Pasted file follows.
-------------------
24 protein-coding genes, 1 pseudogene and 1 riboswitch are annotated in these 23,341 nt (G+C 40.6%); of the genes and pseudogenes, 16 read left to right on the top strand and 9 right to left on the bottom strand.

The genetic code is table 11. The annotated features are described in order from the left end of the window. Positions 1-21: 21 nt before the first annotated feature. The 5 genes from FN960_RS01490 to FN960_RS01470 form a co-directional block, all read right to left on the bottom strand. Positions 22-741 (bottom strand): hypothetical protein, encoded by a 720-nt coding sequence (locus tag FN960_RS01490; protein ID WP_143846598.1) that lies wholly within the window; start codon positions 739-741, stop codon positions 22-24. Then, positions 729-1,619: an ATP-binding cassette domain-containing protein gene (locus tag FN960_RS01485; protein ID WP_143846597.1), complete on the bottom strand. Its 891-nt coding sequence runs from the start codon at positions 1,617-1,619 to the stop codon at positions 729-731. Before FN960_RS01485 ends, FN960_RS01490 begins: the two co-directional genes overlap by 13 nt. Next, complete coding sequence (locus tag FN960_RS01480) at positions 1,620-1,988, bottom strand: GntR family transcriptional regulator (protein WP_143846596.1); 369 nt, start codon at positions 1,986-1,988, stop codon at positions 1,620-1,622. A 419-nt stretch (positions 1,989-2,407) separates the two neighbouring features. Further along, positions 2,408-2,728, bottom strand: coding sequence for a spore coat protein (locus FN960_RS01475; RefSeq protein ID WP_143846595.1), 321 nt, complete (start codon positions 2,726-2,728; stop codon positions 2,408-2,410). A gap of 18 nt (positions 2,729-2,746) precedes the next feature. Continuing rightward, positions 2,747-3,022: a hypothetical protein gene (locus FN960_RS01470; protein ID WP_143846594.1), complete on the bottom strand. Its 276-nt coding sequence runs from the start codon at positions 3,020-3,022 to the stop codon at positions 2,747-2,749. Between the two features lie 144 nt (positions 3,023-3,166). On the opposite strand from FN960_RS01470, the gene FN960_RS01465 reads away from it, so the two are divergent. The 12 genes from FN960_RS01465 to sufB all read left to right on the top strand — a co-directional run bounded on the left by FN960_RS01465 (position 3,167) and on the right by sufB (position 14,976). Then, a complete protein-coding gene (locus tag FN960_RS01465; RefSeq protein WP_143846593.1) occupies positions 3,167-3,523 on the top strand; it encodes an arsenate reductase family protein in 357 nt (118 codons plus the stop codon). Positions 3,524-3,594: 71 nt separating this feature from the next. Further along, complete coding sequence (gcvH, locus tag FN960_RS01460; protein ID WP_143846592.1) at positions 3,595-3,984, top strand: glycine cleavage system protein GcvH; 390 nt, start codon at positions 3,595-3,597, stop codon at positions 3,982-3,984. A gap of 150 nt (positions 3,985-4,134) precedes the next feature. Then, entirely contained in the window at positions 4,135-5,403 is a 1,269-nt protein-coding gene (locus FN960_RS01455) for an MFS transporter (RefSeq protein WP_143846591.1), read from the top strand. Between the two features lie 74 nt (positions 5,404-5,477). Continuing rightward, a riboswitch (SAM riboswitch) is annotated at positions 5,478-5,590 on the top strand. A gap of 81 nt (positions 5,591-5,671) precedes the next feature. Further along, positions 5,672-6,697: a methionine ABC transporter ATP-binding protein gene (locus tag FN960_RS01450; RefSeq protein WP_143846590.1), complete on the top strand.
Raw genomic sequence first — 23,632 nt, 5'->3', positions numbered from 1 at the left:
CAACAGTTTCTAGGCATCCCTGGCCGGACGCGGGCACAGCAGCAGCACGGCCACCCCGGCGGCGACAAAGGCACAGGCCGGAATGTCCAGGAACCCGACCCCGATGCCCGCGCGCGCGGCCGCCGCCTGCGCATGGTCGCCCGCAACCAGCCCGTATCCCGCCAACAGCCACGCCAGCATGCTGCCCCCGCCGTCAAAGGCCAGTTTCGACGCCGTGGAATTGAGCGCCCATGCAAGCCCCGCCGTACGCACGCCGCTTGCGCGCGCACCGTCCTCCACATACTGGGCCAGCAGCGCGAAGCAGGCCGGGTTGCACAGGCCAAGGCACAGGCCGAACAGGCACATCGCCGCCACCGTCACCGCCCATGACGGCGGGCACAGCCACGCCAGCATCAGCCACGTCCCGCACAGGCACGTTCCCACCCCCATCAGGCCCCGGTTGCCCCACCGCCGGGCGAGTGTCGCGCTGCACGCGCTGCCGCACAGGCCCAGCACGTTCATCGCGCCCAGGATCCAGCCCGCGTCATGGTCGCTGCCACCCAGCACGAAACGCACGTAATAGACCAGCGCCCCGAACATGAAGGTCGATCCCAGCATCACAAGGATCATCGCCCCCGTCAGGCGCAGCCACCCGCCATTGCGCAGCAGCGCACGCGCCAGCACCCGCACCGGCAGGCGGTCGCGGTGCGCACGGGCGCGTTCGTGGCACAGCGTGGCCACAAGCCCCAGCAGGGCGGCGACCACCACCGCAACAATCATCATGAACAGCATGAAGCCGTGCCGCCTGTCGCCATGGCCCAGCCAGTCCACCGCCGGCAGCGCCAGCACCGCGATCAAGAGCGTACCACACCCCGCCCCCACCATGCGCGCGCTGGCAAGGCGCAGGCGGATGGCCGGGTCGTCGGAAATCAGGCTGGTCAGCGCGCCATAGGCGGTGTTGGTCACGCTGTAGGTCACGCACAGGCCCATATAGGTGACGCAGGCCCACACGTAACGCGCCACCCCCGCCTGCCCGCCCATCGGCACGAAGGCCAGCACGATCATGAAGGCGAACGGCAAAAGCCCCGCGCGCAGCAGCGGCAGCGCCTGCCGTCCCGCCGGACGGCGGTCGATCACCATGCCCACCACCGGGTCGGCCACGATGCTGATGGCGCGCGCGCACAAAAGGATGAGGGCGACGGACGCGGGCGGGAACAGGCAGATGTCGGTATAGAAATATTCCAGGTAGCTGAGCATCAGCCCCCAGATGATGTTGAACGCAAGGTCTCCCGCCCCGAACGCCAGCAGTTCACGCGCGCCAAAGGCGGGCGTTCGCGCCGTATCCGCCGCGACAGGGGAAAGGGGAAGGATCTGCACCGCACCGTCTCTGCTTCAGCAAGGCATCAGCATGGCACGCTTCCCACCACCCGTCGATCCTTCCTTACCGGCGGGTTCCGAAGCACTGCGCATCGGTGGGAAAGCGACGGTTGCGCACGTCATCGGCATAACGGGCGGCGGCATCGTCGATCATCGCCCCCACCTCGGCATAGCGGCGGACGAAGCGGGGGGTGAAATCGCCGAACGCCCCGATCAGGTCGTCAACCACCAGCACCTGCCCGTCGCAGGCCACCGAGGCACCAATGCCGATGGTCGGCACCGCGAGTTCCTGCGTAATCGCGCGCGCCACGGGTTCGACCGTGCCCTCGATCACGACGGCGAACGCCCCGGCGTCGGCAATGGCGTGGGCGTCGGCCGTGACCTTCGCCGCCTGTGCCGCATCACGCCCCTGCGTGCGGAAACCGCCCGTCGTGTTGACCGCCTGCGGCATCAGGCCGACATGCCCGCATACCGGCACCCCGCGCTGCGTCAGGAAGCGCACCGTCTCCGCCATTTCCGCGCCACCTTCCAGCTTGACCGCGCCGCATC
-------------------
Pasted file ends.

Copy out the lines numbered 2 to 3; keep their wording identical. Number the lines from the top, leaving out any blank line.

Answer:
The genetic code is table 11. The annotated features are described in order from the left end of the window. Positions 1-21: 21 nt before the first annotated feature. The 5 genes from FN960_RS01490 to FN960_RS01470 form a co-directional block, all read right to left on the bottom strand. Positions 22-741 (bottom strand): hypothetical protein, encoded by a 720-nt coding sequence (locus tag FN960_RS01490; protein ID WP_143846598.1) that lies wholly within the window; start codon positions 739-741, stop codon positions 22-24. Then, positions 729-1,619: an ATP-binding cassette domain-containing protein gene (locus tag FN960_RS01485; protein ID WP_143846597.1), complete on the bottom strand. Its 891-nt coding sequence runs from the start codon at positions 1,617-1,619 to the stop codon at positions 729-731. Before FN960_RS01485 ends, FN960_RS01490 begins: the two co-directional genes overlap by 13 nt. Next, complete coding sequence (locus tag FN960_RS01480) at positions 1,620-1,988, bottom strand: GntR family transcriptional regulator (protein WP_143846596.1); 369 nt, start codon at positions 1,986-1,988, stop codon at positions 1,620-1,622. A 419-nt stretch (positions 1,989-2,407) separates the two neighbouring features. Further along, positions 2,408-2,728, bottom strand: coding sequence for a spore coat protein (locus FN960_RS01475; RefSeq protein ID WP_143846595.1), 321 nt, complete (start codon positions 2,726-2,728; stop codon positions 2,408-2,410). A gap of 18 nt (positions 2,729-2,746) precedes the next feature. Continuing rightward, positions 2,747-3,022: a hypothetical protein gene (locus FN960_RS01470; protein ID WP_143846594.1), complete on the bottom strand. Its 276-nt coding sequence runs from the start codon at positions 3,020-3,022 to the stop codon at positions 2,747-2,749. Between the two features lie 144 nt (positions 3,023-3,166). On the opposite strand from FN960_RS01470, the gene FN960_RS01465 reads away from it, so the two are divergent. The 12 genes from FN960_RS01465 to sufB all read left to right on the top strand — a co-directional run bounded on the left by FN960_RS01465 (position 3,167) and on the right by sufB (position 14,976). Then, a complete protein-coding gene (locus tag FN960_RS01465; RefSeq protein WP_143846593.1) occupies positions 3,167-3,523 on the top strand; it encodes an arsenate reductase family protein in 357 nt (118 codons plus the stop codon). Positions 3,524-3,594: 71 nt separating this feature from the next. Further along, complete coding sequence (gcvH, locus tag FN960_RS01460; protein ID WP_143846592.1) at positions 3,595-3,984, top strand: glycine cleavage system protein GcvH; 390 nt, start codon at positions 3,595-3,597, stop codon at positions 3,982-3,984. A gap of 150 nt (positions 3,985-4,134) precedes the next feature. Then, entirely contained in the window at positions 4,135-5,403 is a 1,269-nt protein-coding gene (locus FN960_RS01455) for an MFS transporter (RefSeq protein WP_143846591.1), read from the top strand. Between the two features lie 74 nt (positions 5,404-5,477). Continuing rightward, a riboswitch (SAM riboswitch) is annotated at positions 5,478-5,590 on the top strand. A gap of 81 nt (positions 5,591-5,671) precedes the next feature. Further along, positions 5,672-6,697: a methionine ABC transporter ATP-binding protein gene (locus tag FN960_RS01450; RefSeq protein WP_143846590.1), complete on the top strand.
Raw genomic sequence first — 23,632 nt, 5'->3', positions numbered from 1 at the left: